Here is the situation. An on-line financial service, for example a DBC (Digital Bearer Certificate), operator wishes his meat space identity, physical whereabouts, the transaction servers and at least some of the location(s) of the service's asset backing to remain secret. The service provides frequent, maybe even real-time, data on its asset backing versus currency in circulation. The operator wishes to provide some assurance to his clients that the backing and the amount of currency in circulation are in close agreement. The mint's backing need not be in a single location nor in the sole possession of the operator.

I realize this is a governance question but I suspect that crypto/data security may play a key role.

Some questions:
If independent auditors are used do they need to know the operator's identity?

What aspects of good governance can be brought to bear on this situation so that the operator's interests are more aligned with its clients?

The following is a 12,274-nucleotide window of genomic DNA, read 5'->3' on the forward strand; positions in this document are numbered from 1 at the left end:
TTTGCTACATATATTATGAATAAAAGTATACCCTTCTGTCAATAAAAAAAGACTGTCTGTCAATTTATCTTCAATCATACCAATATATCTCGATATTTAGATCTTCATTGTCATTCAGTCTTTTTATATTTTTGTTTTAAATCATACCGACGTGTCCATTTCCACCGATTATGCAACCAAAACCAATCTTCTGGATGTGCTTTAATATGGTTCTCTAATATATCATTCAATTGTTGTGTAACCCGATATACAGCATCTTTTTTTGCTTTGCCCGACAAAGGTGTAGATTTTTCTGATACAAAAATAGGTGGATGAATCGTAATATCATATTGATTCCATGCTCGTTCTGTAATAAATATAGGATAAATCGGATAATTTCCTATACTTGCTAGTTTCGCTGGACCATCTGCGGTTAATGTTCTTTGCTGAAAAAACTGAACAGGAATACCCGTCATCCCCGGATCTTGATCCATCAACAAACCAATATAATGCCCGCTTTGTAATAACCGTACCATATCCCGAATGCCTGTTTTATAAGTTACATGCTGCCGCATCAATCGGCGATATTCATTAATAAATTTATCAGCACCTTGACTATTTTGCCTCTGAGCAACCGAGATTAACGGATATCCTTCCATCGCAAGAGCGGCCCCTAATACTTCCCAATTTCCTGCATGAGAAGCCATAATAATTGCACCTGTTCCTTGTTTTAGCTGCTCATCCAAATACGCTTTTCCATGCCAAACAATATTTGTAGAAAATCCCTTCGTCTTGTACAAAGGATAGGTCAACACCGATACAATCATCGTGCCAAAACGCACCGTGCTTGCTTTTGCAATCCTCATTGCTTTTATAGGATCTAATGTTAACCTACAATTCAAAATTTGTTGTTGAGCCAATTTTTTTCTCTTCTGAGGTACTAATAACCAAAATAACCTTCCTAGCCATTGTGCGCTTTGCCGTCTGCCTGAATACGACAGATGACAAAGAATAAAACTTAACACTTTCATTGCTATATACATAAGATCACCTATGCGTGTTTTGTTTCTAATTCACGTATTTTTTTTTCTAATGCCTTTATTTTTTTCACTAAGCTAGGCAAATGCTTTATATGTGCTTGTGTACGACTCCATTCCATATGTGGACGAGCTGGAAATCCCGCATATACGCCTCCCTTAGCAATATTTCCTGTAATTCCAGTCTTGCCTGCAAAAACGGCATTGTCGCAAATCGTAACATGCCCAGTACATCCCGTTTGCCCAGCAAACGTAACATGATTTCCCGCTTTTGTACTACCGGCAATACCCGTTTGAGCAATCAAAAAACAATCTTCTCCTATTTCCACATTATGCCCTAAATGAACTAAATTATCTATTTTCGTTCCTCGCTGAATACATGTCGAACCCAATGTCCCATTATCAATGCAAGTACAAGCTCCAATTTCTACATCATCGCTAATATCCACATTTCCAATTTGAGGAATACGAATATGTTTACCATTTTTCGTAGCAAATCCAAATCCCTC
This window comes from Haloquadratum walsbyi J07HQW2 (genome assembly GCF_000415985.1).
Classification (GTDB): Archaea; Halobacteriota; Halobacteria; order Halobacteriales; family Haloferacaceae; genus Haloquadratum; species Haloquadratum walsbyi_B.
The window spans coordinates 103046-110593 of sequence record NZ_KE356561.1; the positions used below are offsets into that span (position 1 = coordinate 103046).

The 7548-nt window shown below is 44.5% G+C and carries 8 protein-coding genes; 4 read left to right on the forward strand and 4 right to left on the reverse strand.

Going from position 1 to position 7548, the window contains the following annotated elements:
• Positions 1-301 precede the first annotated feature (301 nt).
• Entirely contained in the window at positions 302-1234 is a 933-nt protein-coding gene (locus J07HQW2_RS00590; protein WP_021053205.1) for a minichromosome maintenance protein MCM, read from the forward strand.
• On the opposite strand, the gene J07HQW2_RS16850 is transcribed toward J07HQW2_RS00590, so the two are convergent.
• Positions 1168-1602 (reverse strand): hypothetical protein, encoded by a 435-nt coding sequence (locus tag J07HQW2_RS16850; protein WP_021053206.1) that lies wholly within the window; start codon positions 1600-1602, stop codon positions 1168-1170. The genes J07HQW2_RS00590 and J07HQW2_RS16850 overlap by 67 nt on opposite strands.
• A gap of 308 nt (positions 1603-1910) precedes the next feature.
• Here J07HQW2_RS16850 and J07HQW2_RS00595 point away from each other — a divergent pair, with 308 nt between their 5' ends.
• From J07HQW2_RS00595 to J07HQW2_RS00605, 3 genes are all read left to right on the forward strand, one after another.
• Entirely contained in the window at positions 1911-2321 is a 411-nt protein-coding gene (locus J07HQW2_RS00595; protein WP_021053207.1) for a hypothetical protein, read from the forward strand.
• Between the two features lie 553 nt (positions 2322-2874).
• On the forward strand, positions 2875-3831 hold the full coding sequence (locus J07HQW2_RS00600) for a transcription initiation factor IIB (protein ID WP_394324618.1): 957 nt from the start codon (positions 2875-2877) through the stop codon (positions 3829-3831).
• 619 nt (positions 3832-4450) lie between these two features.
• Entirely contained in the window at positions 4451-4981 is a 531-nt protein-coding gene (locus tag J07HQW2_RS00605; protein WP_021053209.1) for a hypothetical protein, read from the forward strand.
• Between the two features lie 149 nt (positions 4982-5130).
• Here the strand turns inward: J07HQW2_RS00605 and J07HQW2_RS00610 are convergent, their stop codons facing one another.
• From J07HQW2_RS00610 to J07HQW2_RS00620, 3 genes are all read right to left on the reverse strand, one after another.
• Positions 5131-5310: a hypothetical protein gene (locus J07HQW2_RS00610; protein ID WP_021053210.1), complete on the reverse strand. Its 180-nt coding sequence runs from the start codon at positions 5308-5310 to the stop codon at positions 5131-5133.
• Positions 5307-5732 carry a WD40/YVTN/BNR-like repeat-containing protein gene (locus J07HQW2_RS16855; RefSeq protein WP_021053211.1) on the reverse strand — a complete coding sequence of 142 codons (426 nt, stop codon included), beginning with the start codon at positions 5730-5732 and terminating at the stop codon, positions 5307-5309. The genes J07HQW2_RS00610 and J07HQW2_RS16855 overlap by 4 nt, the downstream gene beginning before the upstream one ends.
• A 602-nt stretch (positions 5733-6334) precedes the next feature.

Has anyone explored this from a math-crypto view?

If the backing is distributed among a multitude of holders (e.g., in a fashion similar to how Lloyds backs their insurance empire), who's identities are kept secret until audit time and then only a few, randomly selected, names and claimed deposit amounts are revealed to the auditors, might this statistical sampling and the totals projected from the results be a reasonable replacement for 'full asset' audit? To protect the identities of the holders could a complete list of the hashes of each name and claimed deposit be revealed to the auditors, who then select M of N hashes whereupon the operator reveals only those identities and claimed deposits work cryptographically?

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